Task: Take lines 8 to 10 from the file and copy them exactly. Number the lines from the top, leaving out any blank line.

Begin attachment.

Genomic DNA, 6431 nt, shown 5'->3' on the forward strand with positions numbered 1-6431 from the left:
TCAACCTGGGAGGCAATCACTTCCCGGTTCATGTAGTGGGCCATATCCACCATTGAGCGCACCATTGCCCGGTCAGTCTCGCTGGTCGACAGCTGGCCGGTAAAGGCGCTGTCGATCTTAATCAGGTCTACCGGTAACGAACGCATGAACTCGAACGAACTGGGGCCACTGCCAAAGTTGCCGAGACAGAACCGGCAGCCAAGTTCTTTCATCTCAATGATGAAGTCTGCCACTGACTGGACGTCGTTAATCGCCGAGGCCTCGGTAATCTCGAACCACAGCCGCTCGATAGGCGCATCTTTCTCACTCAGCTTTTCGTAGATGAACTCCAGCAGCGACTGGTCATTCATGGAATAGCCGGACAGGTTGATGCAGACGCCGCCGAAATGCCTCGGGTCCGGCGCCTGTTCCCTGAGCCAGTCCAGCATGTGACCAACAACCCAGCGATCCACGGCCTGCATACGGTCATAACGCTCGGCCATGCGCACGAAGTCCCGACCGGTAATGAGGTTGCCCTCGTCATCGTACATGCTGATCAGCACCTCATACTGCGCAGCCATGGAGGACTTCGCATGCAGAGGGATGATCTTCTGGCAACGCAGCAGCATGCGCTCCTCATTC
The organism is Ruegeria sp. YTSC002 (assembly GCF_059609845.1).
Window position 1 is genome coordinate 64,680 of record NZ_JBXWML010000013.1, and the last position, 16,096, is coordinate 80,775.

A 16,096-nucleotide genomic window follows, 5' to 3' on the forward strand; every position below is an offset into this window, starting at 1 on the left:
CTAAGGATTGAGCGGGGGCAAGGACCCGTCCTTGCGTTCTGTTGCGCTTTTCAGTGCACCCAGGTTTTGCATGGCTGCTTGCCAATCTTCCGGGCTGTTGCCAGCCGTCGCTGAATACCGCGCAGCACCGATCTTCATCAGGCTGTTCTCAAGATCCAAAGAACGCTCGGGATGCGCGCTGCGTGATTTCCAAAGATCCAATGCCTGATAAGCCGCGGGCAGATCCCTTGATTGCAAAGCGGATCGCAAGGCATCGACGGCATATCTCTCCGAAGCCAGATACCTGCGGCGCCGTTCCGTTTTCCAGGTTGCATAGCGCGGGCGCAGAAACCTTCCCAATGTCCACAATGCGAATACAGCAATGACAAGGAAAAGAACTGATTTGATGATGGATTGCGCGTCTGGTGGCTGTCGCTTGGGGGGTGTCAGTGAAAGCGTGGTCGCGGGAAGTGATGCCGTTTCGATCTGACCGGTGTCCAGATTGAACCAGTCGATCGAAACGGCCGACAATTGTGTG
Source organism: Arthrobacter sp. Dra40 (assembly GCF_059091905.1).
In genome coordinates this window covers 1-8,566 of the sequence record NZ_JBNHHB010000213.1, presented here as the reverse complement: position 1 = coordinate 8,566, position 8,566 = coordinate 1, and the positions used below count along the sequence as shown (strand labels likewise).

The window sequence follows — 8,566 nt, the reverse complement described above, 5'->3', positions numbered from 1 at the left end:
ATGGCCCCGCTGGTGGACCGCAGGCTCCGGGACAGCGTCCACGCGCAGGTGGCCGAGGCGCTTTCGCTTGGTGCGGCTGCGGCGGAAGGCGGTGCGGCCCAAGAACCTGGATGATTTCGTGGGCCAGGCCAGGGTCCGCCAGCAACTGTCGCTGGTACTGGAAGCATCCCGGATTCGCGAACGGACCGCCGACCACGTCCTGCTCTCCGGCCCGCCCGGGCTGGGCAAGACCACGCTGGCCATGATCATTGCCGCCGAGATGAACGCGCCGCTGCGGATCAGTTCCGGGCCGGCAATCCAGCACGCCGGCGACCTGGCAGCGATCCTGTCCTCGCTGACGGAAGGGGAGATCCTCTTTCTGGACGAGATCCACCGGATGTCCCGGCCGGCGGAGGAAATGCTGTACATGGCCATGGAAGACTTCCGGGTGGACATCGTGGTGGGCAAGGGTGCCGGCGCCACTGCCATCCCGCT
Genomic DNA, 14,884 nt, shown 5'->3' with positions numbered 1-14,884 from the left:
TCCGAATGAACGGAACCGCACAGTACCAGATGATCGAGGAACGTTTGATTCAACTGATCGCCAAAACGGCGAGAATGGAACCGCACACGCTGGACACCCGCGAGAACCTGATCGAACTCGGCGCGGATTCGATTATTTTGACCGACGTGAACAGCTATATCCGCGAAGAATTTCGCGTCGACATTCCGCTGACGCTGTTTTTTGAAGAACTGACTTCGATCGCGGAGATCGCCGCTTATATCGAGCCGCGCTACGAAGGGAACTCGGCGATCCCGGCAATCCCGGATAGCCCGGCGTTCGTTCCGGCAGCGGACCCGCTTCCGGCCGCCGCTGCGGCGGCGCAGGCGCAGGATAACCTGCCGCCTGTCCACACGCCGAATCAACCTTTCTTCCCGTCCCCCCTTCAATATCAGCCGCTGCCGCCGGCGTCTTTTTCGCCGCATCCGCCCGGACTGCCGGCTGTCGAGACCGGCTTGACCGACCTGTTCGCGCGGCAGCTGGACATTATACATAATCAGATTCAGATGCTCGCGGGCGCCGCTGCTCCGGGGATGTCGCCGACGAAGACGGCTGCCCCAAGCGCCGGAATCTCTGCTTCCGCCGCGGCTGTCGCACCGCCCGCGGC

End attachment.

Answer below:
In genome coordinates this window covers 1-8,566 of the sequence record NZ_JBNHHB010000213.1, presented here as the reverse complement: position 1 = coordinate 8,566, position 8,566 = coordinate 1, and the positions used below count along the sequence as shown (strand labels likewise).

The window sequence follows — 8,566 nt, the reverse complement described above, 5'->3', positions numbered from 1 at the left end:
ATGGCCCCGCTGGTGGACCGCAGGCTCCGGGACAGCGTCCACGCGCAGGTGGCCGAGGCGCTTTCGCTTGGTGCGGCTGCGGCGGAAGGCGGTGCGGCCCAAGAACCTGGATGATTTCGTGGGCCAGGCCAGGGTCCGCCAGCAACTGTCGCTGGTACTGGAAGCATCCCGGATTCGCGAACGGACCGCCGACCACGTCCTGCTCTCCGGCCCGCCCGGGCTGGGCAAGACCACGCTGGCCATGATCATTGCCGCCGAGATGAACGCGCCGCTGCGGATCAGTTCCGGGCCGGCAATCCAGCACGCCGGCGACCTGGCAGCGATCCTGTCCTCGCTGACGGAAGGGGAGATCCTCTTTCTGGACGAGATCCACCGGATGTCCCGGCCGGCGGAGGAAATGCTGTACATGGCCATGGAAGACTTCCGGGTGGACATCGTGGTGGGCAAGGGTGCCGGCGCCACTGCCATCCCGCT